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If you're just starting to use flashes or you're just thinking about it, you could easily feel overwhelmed. There is something about using flashes that gets beginners thinking this is an expensive way of shooting and it can only be done with generous resources.
Not everyone has a high budget for flash photography and many photographers can only afford one flash gun. Furthermore, if you're just learning, one is all you need. That's where it all starts and you might surprised to find that there are several pro photographers, with admirable careers who still prefer to photograph with just one flash.
There is something inspiring about the simplicity of the whole thing. It allows you to focus more on photography rather than settings and exposure values.
(Success Tip: Improve your photos with this simple deck of cards.)
The very basic way to use an external flash is to have it mounted on the camera hot shoe and pointed directly at the subject. Of course this might produce a flat, unpleasant type of light, the kind that sends most amateurs away from flash photography altogether.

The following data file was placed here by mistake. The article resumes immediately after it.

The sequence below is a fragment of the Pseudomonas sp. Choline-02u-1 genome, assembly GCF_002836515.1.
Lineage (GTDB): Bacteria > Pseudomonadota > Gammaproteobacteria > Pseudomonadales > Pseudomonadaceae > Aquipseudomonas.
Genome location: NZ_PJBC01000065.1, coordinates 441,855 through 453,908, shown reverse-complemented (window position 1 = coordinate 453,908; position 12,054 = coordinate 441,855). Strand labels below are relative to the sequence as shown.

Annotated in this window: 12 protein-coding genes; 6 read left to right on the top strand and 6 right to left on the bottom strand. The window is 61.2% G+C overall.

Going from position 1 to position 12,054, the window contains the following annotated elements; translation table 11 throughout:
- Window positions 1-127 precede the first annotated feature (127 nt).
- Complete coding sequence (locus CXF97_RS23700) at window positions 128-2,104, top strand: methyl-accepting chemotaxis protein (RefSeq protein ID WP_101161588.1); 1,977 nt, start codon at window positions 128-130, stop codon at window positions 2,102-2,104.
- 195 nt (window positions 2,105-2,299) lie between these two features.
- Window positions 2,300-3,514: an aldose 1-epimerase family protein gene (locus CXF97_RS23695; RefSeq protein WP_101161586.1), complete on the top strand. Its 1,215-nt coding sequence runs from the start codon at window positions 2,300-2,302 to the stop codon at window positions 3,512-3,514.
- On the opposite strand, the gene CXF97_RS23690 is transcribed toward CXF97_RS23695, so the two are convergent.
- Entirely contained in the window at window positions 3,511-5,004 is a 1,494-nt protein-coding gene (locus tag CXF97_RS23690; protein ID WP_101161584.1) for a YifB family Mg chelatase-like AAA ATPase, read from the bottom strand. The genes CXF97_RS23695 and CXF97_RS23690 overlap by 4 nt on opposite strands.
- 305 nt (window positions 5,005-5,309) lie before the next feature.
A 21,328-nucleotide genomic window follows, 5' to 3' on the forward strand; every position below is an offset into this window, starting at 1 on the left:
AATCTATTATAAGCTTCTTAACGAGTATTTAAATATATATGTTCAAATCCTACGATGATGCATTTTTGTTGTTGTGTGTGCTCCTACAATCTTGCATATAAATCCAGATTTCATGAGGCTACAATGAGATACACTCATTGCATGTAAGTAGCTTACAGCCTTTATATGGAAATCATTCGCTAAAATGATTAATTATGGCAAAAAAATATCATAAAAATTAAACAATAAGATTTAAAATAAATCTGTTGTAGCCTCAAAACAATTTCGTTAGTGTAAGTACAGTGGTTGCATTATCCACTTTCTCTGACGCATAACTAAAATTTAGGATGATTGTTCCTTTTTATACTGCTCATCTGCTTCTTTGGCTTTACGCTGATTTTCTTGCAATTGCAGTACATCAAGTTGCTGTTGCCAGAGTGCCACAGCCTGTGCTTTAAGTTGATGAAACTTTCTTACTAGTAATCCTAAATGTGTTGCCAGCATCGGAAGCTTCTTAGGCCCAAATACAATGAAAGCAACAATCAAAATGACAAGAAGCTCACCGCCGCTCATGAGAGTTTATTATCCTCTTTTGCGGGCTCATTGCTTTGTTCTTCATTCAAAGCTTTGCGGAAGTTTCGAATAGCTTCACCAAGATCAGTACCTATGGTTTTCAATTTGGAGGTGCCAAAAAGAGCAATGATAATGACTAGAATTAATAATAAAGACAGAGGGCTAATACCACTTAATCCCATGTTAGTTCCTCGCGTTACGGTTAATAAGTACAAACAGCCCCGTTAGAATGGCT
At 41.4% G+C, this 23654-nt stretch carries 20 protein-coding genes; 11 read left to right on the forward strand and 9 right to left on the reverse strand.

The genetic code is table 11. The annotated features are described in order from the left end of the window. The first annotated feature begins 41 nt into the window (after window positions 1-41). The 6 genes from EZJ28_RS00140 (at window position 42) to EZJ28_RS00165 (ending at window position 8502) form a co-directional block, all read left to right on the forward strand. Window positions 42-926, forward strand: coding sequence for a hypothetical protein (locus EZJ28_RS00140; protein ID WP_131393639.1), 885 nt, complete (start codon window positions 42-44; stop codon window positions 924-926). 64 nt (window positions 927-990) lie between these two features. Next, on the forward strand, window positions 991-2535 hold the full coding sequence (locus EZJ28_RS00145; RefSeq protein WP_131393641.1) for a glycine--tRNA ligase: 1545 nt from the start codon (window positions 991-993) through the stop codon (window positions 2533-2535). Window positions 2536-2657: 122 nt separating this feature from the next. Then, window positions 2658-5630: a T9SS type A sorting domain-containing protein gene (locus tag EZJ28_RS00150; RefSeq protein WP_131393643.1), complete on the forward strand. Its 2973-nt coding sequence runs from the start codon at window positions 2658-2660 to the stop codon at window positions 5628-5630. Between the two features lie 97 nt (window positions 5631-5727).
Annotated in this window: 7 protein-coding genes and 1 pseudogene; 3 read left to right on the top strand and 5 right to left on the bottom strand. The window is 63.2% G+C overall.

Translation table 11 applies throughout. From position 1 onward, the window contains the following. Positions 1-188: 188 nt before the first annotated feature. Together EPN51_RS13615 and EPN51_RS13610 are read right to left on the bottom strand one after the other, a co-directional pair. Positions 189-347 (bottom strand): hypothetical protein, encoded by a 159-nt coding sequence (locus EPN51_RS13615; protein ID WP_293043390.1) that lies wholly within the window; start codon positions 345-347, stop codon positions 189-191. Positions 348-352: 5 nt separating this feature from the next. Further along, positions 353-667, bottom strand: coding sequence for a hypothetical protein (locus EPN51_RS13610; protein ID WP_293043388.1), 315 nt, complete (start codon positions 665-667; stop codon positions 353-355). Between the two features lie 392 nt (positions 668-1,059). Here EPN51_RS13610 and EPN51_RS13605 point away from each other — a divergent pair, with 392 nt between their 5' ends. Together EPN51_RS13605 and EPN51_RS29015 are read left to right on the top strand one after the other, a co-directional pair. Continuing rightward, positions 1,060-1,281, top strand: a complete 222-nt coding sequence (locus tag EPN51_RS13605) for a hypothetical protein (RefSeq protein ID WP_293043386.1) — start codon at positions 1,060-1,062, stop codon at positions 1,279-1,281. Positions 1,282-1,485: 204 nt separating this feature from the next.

Now, the real way to get creative is to take the flash off the camera and start experimenting by placing it in different positions. That's actually one of the coolest parts about this kind of shooting. You get to play with that flash and observe the results after every change of position. You will need a light stand for it, but if you're really on a budget, just ask a friend to help you. It's even better because friends have been known to respond to verbal commands.
Using a bare flash might cause the light to be a little harsh, and that will be particularly noticeable on cloudy days when the natural light is soft. To overcome that you can use a mini-soft box. They're cheap and while they may not be game changers, they do soften the light a little bit.
A single flash can play a lot of roles. You can turn it into a key light or a hair light. You can use it to highlight the shape of the face or to separate the subject from the background.
The most important thing is to experiment as much as possible. Some say it's even harder to shoot with one flash than with two or more. That all depends on the kind of shooting you do, but on some occasions that might prove to be correct.
Kay W from DigitalRev has made a cool video about using a single flash for portrait photography. Watch and learn.